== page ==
Drink Up

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It's even more jarring in the space near the back door, where a tiny crusher-destemmer and wine press rests. Eubanks says for a few days after harvest, some 9-12 tons of grapes from the Texas High Plains arrive here via refrigerated truck in half-ton picking bins. At that point Nashwood is in a frenzy, as grapes are hurriedly dropped into the crusher-destemmer before they're put into the wine press. Eubanks says they crush about one ton per hour. "It's very messy," she adds.

After crushing and pressing, the juice is pumped into those glossy tanks where wood chips (Eubanks says bacteria control problems forced them to abandoned oak-barrel fermenting and aging) and yeast is added. Seven months later, they hand-bottle, cork and label their Nashwood crop. Eubanks says they honed their winemaking skills through a video winemaking course produced by the University of California, Davis. But some of their techniques are homespun. To blend wines, they experiment at the kitchen table with a wine glass and teaspoons, carefully tracking the proportions of each wine used in the blends they prefer.

Not bad for a pair of tax professionals. Eubanks says at capacity, their tiny strip-mall winery can produce 1,200 cases of Texas Merlot, Cabernet, Zinfandel, Chardonnay, Pinot Grigio and Meritage (proprietary red wine made with Bordeaux grapes such as Cabernet, Merlot and Cabernet Franc)--hardly enough to turn much of a profit, but that isn't necessarily the motive. "It's fun having people like your wine," Eubanks says. "People aren't really going to like your taxes much unless you're getting them a big refund."

Sunk in a dry area, Nashwood Winery is the spawn of Proposition 11. But so far, the blessings are mixed. Because the dry designation is so indelibly etched into the mindset of the neighborhood, people don't take her winery signage seriously. "There's a five-mile radius around me where you can't buy alcohol," she says. "Getting people in here has been a big challenge." But novelty may eventually prove an irresistible draw. In the yard surrounding their Preston Hollow home, the Eubankses cultivate 15 vines: five Zinfandel and 10 Pinot Grigio plants. Last fall, they harvested the grapes, netting them some 24 half-bottles of wine, the first known commercial wines grown in the tony neighborhood of Preston Hollow.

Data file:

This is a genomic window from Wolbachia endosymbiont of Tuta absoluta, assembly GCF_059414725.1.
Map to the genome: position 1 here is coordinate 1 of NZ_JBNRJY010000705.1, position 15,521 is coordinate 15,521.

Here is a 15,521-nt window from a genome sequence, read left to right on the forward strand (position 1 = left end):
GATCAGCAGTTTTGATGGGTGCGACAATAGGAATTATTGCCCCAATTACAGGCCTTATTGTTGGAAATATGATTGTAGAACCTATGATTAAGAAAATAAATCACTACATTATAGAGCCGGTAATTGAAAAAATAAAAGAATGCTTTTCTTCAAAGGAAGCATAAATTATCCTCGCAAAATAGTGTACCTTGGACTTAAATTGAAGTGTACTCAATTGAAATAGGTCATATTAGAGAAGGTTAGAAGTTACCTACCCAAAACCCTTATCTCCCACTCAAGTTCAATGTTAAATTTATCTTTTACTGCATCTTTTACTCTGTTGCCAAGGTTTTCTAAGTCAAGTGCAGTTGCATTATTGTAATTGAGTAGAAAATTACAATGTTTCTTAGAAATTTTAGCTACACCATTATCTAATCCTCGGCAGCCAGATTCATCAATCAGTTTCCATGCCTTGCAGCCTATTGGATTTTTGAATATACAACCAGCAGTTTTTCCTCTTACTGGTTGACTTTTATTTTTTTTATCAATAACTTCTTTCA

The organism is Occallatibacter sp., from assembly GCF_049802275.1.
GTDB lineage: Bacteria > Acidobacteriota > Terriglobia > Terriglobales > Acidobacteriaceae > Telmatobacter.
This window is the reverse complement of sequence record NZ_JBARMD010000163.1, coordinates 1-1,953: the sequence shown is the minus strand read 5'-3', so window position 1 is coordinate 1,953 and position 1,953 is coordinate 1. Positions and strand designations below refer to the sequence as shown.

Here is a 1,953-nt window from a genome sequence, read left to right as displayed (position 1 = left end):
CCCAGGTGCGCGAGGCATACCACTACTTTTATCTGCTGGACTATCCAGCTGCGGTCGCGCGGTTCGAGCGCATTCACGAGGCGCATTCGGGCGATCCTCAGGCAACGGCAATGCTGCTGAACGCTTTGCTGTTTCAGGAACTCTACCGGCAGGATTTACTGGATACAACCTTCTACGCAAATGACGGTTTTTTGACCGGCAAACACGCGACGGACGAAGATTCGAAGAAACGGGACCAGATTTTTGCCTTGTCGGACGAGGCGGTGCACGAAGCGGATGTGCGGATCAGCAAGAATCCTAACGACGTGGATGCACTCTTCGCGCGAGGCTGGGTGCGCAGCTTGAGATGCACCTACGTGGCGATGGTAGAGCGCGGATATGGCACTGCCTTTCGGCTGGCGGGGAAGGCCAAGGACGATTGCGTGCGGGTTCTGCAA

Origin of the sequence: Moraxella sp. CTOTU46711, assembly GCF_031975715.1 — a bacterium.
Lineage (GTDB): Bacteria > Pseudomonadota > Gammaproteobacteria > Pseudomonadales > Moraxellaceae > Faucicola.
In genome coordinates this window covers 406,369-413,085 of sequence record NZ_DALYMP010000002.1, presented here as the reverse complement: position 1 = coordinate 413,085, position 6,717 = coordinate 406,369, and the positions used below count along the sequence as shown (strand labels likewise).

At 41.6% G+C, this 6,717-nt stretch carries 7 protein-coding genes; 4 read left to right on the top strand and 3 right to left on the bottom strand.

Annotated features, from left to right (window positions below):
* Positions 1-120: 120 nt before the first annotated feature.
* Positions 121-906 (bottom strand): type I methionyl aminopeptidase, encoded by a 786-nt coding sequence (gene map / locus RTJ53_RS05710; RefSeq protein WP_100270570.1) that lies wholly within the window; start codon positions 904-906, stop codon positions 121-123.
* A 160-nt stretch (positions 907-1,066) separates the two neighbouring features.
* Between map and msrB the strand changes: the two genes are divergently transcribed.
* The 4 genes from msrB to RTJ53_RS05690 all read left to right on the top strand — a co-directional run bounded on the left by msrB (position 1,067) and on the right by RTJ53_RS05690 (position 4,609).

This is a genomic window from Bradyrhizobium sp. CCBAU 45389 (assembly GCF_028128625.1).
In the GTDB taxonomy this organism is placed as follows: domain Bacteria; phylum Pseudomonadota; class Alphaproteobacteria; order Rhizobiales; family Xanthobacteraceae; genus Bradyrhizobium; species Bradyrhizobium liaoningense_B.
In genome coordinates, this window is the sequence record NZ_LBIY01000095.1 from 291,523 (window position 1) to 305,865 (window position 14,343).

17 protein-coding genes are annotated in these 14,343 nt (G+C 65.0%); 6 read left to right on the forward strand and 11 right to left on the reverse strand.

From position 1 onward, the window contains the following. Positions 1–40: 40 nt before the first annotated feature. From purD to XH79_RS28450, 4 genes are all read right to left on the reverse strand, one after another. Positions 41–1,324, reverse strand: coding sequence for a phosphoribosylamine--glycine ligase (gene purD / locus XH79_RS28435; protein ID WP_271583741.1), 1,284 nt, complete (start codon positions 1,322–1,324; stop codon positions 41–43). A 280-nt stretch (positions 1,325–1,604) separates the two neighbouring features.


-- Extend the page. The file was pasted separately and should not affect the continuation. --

But the city isn't the only area feeling the impact of the Texas Legislature. In May 2004, Emilio and Maria Ramos opened San Martiño Winery & Vineyards in Rockwall on the shores of Lake Ray Hubbard. "The liberation of some of the laws made a big impact, when we opened, on the size of our winery," says Emilio Ramos, a dean of technology for Dallas Community College District. "It's helped us increase the business." Ramos says their initial business plan called for a 500-case winery. "Now we're pushing 3,500 cases this year," he says.

Most of the Sangiovese, Viognier, Syrah, Chenin Blanc, Chardonnay, Merlot and Cabernet bottled at San Martiño comes from the Texas High Plains. But Ramos says he also uses small amounts of Chardonnay and Zinfandel from a four-acre vineyard he owns in the Southern California wine region of Temecula. Plus, he has a two-acre vineyard at the winery in Rockwall where he grows Blanc du Bois, a disease-resistant hybrid white wine grape developed by a University of Florida grape breeder, and Albariño from vines Ramos obtained from his grandfather's vineyards in Northwest Spain, an area that produces some of Spain's best and most expensive white wines. Ramos plans to expand his Rockwall vineyard to five acres.

But perhaps the oddest winery in Dallas is locked in a downtown high-rise: Swirll in the Davis building on Main Street. There Louis and Peggy Davion have established a street-level winery below the home they occupy in the lofts above. Swirll bleeds faux Tuscan touches with textured columns and arches, concrete floors and exposed ceilings, wooden wine racks and a wine-tasting bar. Like the Eubankses, the Davions' experience with fine wine and winemaking is not particularly deep, but that probably doesn't matter.

"Here at Swirll, we're not farmers," says Peggy Davion, a bubbly 58-year-old former residential real estate agent with spiky blond hair. "We're a pipeline business...We were wine lovers, of course, but not to this extent." The Davions don't make wine, either, at least not much more than what goes into the Swirll samples offered for tasting and sale. Inspired by a winemaking store in San Antonio called Water 2 Wine, the Davions say they founded Swirll to transition from their longtime careers (Louis Davion was a technician specializing in mainframe computer installation). Swirll is a role-playing fantasy where you are the winemaker. Customers taste the wines, choose their favorite, and then--for anywhere from $179-$359--set about to make a 28- to 30-bottle run of the stuff, hoping it approximates what was sipped at the tasting bar. "We pour the grape juice into the pail, you pitch the yeast, you become the winemaker," Peggy Davion says. You also toss in wood chips for some simulated barrel aging.

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Mark Stuertz
Contact: Mark Stuertz